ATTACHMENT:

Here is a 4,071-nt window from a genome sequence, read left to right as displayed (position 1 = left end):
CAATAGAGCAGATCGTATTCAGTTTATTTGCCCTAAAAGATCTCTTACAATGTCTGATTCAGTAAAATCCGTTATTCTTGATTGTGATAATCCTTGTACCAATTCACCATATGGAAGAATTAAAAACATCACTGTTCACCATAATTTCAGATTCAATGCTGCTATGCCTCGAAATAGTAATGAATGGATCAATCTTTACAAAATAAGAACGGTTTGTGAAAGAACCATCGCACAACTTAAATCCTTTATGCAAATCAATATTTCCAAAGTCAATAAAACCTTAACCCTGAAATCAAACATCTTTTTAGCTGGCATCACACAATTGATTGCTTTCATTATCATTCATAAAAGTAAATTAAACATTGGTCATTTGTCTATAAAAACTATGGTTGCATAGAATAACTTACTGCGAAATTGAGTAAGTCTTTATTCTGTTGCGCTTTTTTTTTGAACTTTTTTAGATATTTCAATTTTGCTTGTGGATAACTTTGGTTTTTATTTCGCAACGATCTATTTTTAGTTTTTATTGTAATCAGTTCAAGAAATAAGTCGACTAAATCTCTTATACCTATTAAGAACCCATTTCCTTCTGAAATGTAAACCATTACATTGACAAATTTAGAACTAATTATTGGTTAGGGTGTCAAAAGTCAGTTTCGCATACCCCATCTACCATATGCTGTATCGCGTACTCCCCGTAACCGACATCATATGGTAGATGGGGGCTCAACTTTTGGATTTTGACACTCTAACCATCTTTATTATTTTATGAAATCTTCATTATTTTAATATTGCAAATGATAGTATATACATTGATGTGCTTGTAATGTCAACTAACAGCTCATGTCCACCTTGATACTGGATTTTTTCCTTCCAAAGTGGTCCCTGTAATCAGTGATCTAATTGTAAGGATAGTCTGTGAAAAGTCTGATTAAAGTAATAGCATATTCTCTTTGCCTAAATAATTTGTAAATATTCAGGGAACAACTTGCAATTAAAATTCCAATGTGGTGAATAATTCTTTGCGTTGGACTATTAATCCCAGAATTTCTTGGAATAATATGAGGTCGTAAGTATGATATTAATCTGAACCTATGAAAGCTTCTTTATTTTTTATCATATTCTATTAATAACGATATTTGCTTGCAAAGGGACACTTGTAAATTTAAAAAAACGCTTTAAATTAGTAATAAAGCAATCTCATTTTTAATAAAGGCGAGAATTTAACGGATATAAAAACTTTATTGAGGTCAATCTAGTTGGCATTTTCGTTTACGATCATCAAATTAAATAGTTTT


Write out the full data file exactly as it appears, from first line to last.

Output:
Here is a 4,071-nt window from a genome sequence, read left to right as displayed (position 1 = left end):
CAATAGAGCAGATCGTATTCAGTTTATTTGCCCTAAAAGATCTCTTACAATGTCTGATTCAGTAAAATCCGTTATTCTTGATTGTGATAATCCTTGTACCAATTCACCATATGGAAGAATTAAAAACATCACTGTTCACCATAATTTCAGATTCAATGCTGCTATGCCTCGAAATAGTAATGAATGGATCAATCTTTACAAAATAAGAACGGTTTGTGAAAGAACCATCGCACAACTTAAATCCTTTATGCAAATCAATATTTCCAAAGTCAATAAAACCTTAACCCTGAAATCAAACATCTTTTTAGCTGGCATCACACAATTGATTGCTTTCATTATCATTCATAAAAGTAAATTAAACATTGGTCATTTGTCTATAAAAACTATGGTTGCATAGAATAACTTACTGCGAAATTGAGTAAGTCTTTATTCTGTTGCGCTTTTTTTTTGAACTTTTTTAGATATTTCAATTTTGCTTGTGGATAACTTTGGTTTTTATTTCGCAACGATCTATTTTTAGTTTTTATTGTAATCAGTTCAAGAAATAAGTCGACTAAATCTCTTATACCTATTAAGAACCCATTTCCTTCTGAAATGTAAACCATTACATTGACAAATTTAGAACTAATTATTGGTTAGGGTGTCAAAAGTCAGTTTCGCATACCCCATCTACCATATGCTGTATCGCGTACTCCCCGTAACCGACATCATATGGTAGATGGGGGCTCAACTTTTGGATTTTGACACTCTAACCATCTTTATTATTTTATGAAATCTTCATTATTTTAATATTGCAAATGATAGTATATACATTGATGTGCTTGTAATGTCAACTAACAGCTCATGTCCACCTTGATACTGGATTTTTTCCTTCCAAAGTGGTCCCTGTAATCAGTGATCTAATTGTAAGGATAGTCTGTGAAAAGTCTGATTAAAGTAATAGCATATTCTCTTTGCCTAAATAATTTGTAAATATTCAGGGAACAACTTGCAATTAAAATTCCAATGTGGTGAATAATTCTTTGCGTTGGACTATTAATCCCAGAATTTCTTGGAATAATATGAGGTCGTAAGTATGATATTAATCTGAACCTATGAAAGCTTCTTTATTTTTTATCATATTCTATTAATAACGATATTTGCTTGCAAAGGGACACTTGTAAATTTAAAAAAACGCTTTAAATTAGTAATAAAGCAATCTCATTTTTAATAAAGGCGAGAATTTAACGGATATAAAAACTTTATTGAGGTCAATCTAGTTGGCATTTTCGTTTACGATCATCAAATTAAATAGTTTT